Crime and justice chart of the week

Chart: In five years, crime-related demands on police have almost doubled

One way to understand crime-related demands on police forces is to track ‘crime pressure’, a measure of investigative workload representing the number of crimes reported to a force per officer, weighted according to Office for National Statistics estimates of the relative severity of different crimes. In the past five years, this measure has risen in every police force in England and Wales, and has doubled in many places. larger image | annotated R code to produce this chart

Chart: Young offenders are more likely to re-offend than adults

Most people convicted of a crime will not be convicted or cautioned for another offence within 12 months, although young offenders are more likely to offend again than adults. Most re-offending is by a small number of prolific offenders who frequently pass through the criminal justice system – more than 60% of people released from short prison sentences will reoffend within a year. larger image | annotated R code to produce this chart

Chart: Sentences for knife carrying are increasing, but not for teens

Sentences for carrying a bladed or pointed article have become more severe for adults over the past decade, with 41% of men now going to prison on conviction. For younger offenders, the picture is different: half of girls and a third of boys caught with a knife receive no penalty – a proportion that is largely unchanged since 2008 – while fewer than one in ten receive a custodial sentence.

Chart: Much of the homicide drop has already been erased

The rapid decrease in the homicide (murder, manslaughter and infanticide) rate in England and Wales between 2000 and 2014 was unprecedented over the previous century, but a third of that decrease has already been reversed. larger image | annotated R code to produce this chart Data sources: Homicide counts 1898 to 2001/02, Homicide counts 2001/02 onwards, Population estimates 1838 to 2018. Notes This chart uses police-recorded homicide offences because that time series extends further back in time than the Home Office Homicide Index, the main alternative source of homicide data.

Chart: Police are arresting half as many people as a decade ago

A combination of legal changes and decreases in many common types of crime, together with closures of custody suites due to budget cuts, mean police are making about 760,000 fewer arrests per year now, compared to a decade ago. The number of children arrested has decreased fastest, potentially driven by recognition of the negative consequences of criminalising young people. larger image | annotated R code to produce this chart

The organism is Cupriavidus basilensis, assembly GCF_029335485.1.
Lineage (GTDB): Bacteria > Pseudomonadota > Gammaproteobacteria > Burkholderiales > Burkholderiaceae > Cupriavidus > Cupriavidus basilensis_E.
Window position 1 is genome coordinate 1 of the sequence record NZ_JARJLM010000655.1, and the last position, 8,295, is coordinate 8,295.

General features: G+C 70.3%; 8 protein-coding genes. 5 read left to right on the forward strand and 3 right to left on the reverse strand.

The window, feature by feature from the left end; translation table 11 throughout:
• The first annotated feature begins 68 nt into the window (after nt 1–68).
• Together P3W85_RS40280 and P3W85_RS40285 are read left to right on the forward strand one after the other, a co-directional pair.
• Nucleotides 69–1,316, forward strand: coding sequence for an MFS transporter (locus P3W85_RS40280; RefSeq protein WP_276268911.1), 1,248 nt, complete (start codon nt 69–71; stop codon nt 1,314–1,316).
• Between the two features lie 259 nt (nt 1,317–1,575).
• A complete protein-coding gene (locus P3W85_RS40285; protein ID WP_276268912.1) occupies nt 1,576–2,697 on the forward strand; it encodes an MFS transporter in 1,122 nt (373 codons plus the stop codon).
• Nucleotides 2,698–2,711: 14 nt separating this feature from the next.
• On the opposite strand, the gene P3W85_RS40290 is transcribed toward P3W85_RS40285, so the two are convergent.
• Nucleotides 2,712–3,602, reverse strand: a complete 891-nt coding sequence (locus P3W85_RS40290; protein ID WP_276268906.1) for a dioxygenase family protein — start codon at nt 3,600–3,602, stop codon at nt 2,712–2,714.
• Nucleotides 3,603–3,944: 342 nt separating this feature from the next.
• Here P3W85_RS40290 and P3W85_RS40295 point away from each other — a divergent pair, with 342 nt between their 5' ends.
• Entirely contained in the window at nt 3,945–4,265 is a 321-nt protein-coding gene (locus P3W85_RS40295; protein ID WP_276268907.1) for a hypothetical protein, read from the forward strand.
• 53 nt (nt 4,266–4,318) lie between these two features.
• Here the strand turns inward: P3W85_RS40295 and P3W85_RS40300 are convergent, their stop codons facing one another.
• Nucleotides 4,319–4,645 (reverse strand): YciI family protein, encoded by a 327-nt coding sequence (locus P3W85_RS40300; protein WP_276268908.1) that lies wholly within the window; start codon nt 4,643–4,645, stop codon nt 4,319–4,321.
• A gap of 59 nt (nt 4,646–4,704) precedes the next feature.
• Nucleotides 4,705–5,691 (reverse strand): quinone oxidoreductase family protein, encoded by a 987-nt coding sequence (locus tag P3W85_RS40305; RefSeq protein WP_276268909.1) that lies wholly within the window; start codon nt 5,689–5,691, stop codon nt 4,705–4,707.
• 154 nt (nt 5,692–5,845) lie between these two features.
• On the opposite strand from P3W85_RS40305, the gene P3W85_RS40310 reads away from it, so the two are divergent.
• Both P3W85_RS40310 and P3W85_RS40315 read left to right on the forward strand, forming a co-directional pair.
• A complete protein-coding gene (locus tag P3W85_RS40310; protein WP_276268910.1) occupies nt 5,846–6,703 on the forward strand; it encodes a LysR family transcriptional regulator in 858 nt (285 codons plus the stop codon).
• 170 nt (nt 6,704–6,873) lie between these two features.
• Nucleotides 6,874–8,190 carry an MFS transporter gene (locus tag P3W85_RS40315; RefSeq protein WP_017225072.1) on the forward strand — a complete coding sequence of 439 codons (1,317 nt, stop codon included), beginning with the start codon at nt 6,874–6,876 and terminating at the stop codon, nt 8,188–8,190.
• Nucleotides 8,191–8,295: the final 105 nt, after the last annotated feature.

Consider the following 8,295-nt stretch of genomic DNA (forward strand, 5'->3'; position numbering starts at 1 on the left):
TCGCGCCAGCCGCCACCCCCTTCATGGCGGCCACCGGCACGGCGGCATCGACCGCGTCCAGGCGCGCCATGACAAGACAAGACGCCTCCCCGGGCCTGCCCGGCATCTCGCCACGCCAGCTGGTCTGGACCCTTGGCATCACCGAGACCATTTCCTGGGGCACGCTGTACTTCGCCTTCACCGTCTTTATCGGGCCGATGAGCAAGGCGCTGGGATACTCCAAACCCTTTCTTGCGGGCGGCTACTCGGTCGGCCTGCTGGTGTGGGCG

Chart: Online crime now the most-likely threat to many businesses

Online crime (including hacking, phishing and virus attacks) is now experienced by more businesses than any other type across sectors as varied as manufacturing and communications. But in the sectors most-likely to experience a crime (retail, accomodation and entertainment), traditional offences such as theft are still more likely. The data come from the government’s Commercial Victimisation Survey, which each year asks about crime against selected business types. larger image | annotated R code to produce this chart

Chart: Most people think the justice system is fair, fewer say it's effective

Every month, the Crime Survey for England and Wales asks a representative sample of adults about their perceptions of the criminal justice system. Across age, education, ethnic and employment groups, most people believe the system as a whole is fair, but only about half say it is effective. larger image | annotated R code to produce this chart Data source: Crime Survey for England and Wales, 2019

Chart: Drug use was falling, but that seems to be changing

Self-reported drug use has fallen for most of the past 20 years according to the Crime Survey for England and Wales, but in the past seven years the use of cannabis, cocaine and ecstasy has increased substantially, particularly among people aged 16–24. However, drug use is still lower now than it was at the turn of the millenium, with about 10% of adults saying they’ve used an illegal drug in the past year.

Chart: Over 10 years, basic police pay has fallen by 22% in real terms

A combination of government-led changes to pay mean a police constable who has just completed initial training in England and Wales is paid about £6,700 less now than they would have been a decade ago, once inflation is taken into account. These figures exclude overtime and special allowances, but those are unlikely to have made up for decreasing basic pay. larger image | annotated R code to produce this chart

Chart: Homicide methods are changing

Homicide (murder, manslaughter and infanticide) in England and Wales is rare, with about 12 homicides per million people last year, a similar rate to a decade ago. But homicide methods are changing: the rise in knife murders is well known, but there are other changes, too. larger image | annotated R code to produce this chart Data source: Office for National Statistics, 2019 The homicide counts here exclude victims of the Hillsborough disaster, who died in 1989 but were recorded as manslaughter cases in 2017, and victims of the Manchester Arena bombing in 2018.